Wednesday, November 13
7:00-8:30 p.m.
Digital Auditorium,
Hurley Convergence Center
On Campus

Doors will open at 6:30 p.m. The lecture will end at approximately 8 p.m., allowing time for a Q&A session with Professor Kuykendall. Please join us for light refreshments at the conclusion of the program. This event is free, but registration is requested so we will know to expect you. If you haven’t already, register today!

You can attend this Talk either in person or online! To attend on campus, click “Register to Attend in Person” below. If you instead would like to view the Talk online (either live or at a later time), click “Register to View Online,” and you will receive a link to view the online video.

We look forward to seeing you either on campus or online!

Register to attend in person. 

Register to view online. 


Music Professor Shares ‘Note’worthy Research on ‘With Good Reason’

University of Mary Washington Music Professor and Department Chair Brooks Kuykendall will be featured on the With Good Reason public radio show. The episode, Unexpected Remixes, will air daily beginning Saturday, Sept. 21, and continuing through Sept. 27. The episode showcases Kuykendall’s discovery of an epic 19th-century musical crossover. Working with Mary Washington alumna Elyse Ridder […]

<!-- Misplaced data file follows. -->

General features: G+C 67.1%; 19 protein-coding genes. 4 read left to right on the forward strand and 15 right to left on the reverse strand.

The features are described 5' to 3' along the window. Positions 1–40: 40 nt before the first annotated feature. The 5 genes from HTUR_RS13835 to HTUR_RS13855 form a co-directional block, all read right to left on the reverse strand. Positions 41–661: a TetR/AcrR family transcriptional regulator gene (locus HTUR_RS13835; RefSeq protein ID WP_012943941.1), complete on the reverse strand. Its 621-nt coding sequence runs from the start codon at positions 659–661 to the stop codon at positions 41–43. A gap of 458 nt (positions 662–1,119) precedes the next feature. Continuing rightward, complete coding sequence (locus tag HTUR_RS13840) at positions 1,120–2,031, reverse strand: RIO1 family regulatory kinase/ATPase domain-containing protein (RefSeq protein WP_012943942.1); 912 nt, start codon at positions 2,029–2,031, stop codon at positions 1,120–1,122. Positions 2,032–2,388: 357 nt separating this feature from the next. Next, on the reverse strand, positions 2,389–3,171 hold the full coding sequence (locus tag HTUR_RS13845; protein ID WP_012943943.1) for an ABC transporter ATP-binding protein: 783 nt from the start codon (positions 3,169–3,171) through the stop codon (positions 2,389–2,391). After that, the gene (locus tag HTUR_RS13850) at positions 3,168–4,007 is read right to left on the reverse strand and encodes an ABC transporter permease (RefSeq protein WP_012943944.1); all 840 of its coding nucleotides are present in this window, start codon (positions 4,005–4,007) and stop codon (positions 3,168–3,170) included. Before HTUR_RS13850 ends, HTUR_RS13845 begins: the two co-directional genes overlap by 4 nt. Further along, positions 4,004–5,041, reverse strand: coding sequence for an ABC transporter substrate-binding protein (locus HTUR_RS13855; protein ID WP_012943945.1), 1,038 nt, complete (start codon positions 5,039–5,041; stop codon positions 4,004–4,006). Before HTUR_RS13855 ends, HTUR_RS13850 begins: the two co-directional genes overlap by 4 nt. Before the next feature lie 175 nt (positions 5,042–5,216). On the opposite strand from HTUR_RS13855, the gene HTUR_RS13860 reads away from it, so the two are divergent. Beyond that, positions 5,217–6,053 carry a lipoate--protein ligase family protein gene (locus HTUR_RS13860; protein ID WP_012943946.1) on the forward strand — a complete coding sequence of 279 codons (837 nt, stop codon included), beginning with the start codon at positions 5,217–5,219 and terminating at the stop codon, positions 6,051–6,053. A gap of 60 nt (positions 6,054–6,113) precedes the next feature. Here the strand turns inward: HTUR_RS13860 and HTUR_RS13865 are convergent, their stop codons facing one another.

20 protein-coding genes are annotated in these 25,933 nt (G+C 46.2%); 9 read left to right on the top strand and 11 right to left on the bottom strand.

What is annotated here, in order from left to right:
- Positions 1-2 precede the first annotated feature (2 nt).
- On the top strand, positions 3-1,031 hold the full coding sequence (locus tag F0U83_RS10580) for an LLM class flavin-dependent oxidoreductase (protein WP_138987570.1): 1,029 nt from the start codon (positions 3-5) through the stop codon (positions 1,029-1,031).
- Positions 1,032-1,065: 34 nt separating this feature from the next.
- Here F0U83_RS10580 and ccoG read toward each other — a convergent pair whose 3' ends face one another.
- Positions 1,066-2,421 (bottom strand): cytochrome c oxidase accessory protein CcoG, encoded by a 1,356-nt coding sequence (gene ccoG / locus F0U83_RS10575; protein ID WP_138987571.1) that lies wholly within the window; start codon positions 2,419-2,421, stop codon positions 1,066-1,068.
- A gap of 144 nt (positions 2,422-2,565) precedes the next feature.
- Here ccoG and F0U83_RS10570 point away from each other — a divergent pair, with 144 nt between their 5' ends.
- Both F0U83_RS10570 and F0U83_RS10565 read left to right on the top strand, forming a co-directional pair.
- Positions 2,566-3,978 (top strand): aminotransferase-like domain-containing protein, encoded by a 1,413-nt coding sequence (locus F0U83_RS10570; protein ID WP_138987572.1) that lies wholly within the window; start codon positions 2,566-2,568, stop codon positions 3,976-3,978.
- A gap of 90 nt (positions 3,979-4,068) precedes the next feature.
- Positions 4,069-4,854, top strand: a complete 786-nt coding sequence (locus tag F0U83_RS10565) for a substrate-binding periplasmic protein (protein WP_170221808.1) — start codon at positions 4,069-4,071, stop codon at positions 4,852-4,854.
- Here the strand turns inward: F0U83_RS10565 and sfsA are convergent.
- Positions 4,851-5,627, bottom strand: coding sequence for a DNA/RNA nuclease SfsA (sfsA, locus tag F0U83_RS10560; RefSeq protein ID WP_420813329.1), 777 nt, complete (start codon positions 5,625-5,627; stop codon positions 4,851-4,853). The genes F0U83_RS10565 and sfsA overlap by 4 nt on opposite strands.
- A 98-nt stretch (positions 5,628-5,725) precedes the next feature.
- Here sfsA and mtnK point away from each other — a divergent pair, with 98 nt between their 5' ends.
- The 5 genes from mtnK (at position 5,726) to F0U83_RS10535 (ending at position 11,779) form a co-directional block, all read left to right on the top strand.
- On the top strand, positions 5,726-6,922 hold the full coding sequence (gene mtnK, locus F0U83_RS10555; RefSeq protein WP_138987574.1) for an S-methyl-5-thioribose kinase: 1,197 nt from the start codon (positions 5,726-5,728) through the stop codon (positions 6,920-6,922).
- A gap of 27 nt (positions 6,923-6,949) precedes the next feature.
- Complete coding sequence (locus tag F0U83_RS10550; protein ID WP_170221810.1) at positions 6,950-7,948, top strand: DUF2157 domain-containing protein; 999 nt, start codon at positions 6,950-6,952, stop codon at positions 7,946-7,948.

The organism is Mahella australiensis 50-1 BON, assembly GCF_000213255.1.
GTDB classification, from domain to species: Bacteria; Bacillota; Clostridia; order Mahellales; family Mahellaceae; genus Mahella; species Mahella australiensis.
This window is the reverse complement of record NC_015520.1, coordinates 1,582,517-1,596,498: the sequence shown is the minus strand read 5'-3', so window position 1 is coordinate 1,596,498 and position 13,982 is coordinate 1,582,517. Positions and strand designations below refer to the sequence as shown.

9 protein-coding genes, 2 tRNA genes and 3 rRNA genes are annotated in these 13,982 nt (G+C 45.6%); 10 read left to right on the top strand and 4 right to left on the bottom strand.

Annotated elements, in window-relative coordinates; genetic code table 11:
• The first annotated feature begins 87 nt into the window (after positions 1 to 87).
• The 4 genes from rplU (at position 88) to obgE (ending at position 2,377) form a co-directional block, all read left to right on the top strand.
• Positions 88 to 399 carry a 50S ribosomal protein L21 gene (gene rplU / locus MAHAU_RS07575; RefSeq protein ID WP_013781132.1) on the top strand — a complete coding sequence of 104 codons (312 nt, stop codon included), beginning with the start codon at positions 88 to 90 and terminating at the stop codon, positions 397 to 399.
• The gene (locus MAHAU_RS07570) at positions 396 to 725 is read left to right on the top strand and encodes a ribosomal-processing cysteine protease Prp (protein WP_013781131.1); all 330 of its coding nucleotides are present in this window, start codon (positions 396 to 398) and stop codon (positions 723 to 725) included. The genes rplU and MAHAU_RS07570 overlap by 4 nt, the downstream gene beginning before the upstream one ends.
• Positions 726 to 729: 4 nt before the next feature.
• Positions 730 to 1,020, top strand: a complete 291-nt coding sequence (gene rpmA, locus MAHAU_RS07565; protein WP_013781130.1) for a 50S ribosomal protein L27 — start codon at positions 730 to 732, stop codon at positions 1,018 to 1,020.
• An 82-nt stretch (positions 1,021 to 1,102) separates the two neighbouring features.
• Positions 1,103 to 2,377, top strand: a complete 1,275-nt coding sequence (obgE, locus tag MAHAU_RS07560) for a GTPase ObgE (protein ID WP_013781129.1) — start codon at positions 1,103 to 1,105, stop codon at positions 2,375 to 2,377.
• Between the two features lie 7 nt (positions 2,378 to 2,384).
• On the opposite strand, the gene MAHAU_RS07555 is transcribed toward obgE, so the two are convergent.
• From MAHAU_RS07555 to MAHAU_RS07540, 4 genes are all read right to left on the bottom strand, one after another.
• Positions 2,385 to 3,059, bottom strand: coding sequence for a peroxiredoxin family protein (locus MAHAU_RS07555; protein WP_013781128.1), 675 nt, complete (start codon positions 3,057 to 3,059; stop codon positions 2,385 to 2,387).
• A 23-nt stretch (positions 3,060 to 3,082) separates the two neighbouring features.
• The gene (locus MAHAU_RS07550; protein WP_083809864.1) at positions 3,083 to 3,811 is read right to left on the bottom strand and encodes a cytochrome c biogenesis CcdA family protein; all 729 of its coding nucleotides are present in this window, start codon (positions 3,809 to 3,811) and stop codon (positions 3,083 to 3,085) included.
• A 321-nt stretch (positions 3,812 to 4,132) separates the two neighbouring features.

UMW Senior Collaborates with Faculty on Note-Worthy Research

When Elyse Ridder ’19 declared as a music major, she expected to perform pieces by the likes of Aaron Copland. Never could she have imagined that she’d get to finish a work by the famed American composer. But Mary Washington made it happen. The UMW senior, who graduates next week, has spent countless hours working […]

Kuykendall Links Shakespeare and Bach at Society for Textual Scholarship Conference

Kuykendall found that these two works borrow interludes from Bach settings, as indicated.

Music Department Chair Dr. Brooks Kuykendall combined text-critical theories about Shakespeare with Bach sources at the interdisciplinary Society for Textual Scholarship conference in New York City, March 20-22.  His paper, entitled “The sources of Bach’s passaggio chorales:  all ‘bad quartos’?” reconsidered traditional views of copyists’ manuscripts of Bach organ works in light of theories which have developed around the early editions of some of Shakespeare’s plays–editions which are markedly different from the standard texts as performed today.  Early Bach sources reveal that his works were similarly contested from the start.

UMW Hits High Notes With New Pianos

Andrew Kraus was in the middle of a performance when he heard it. After playing the first of Brahms’s powerful and dramatic Rhapsodies, Op. 79, he began playing a softer piece. As his hands danced deftly and gracefully across the keys, he heard a distinctive “twang” that rang out through the hushed Dodd Auditorium. It […]